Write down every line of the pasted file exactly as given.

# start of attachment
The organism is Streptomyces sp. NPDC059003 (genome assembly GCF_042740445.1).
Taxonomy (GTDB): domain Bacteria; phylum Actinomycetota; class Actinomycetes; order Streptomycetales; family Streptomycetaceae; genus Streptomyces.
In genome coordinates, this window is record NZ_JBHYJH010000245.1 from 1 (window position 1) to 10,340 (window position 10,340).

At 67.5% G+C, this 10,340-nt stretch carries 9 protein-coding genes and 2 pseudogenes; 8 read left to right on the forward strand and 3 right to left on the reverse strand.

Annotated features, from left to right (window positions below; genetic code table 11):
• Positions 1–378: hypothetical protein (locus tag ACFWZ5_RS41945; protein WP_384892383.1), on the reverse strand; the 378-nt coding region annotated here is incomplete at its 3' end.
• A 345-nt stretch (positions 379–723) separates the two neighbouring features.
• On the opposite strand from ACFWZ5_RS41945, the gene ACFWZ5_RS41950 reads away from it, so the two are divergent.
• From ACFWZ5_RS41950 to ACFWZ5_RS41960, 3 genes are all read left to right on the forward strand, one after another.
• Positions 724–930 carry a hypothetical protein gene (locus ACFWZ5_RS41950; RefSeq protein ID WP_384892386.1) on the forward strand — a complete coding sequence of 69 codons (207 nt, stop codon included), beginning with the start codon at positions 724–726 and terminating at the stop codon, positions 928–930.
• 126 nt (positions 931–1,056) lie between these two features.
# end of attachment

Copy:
The organism is Streptomyces sp. NPDC059003 (genome assembly GCF_042740445.1).
Taxonomy (GTDB): domain Bacteria; phylum Actinomycetota; class Actinomycetes; order Streptomycetales; family Streptomycetaceae; genus Streptomyces.
In genome coordinates, this window is record NZ_JBHYJH010000245.1 from 1 (window position 1) to 10,340 (window position 10,340).

At 67.5% G+C, this 10,340-nt stretch carries 9 protein-coding genes and 2 pseudogenes; 8 read left to right on the forward strand and 3 right to left on the reverse strand.

Annotated features, from left to right (window positions below; genetic code table 11):
• Positions 1–378: hypothetical protein (locus tag ACFWZ5_RS41945; protein WP_384892383.1), on the reverse strand; the 378-nt coding region annotated here is incomplete at its 3' end.
• A 345-nt stretch (positions 379–723) separates the two neighbouring features.
• On the opposite strand from ACFWZ5_RS41945, the gene ACFWZ5_RS41950 reads away from it, so the two are divergent.
• From ACFWZ5_RS41950 to ACFWZ5_RS41960, 3 genes are all read left to right on the forward strand, one after another.
• Positions 724–930 carry a hypothetical protein gene (locus ACFWZ5_RS41950; RefSeq protein ID WP_384892386.1) on the forward strand — a complete coding sequence of 69 codons (207 nt, stop codon included), beginning with the start codon at positions 724–726 and terminating at the stop codon, positions 928–930.
• 126 nt (positions 931–1,056) lie between these two features.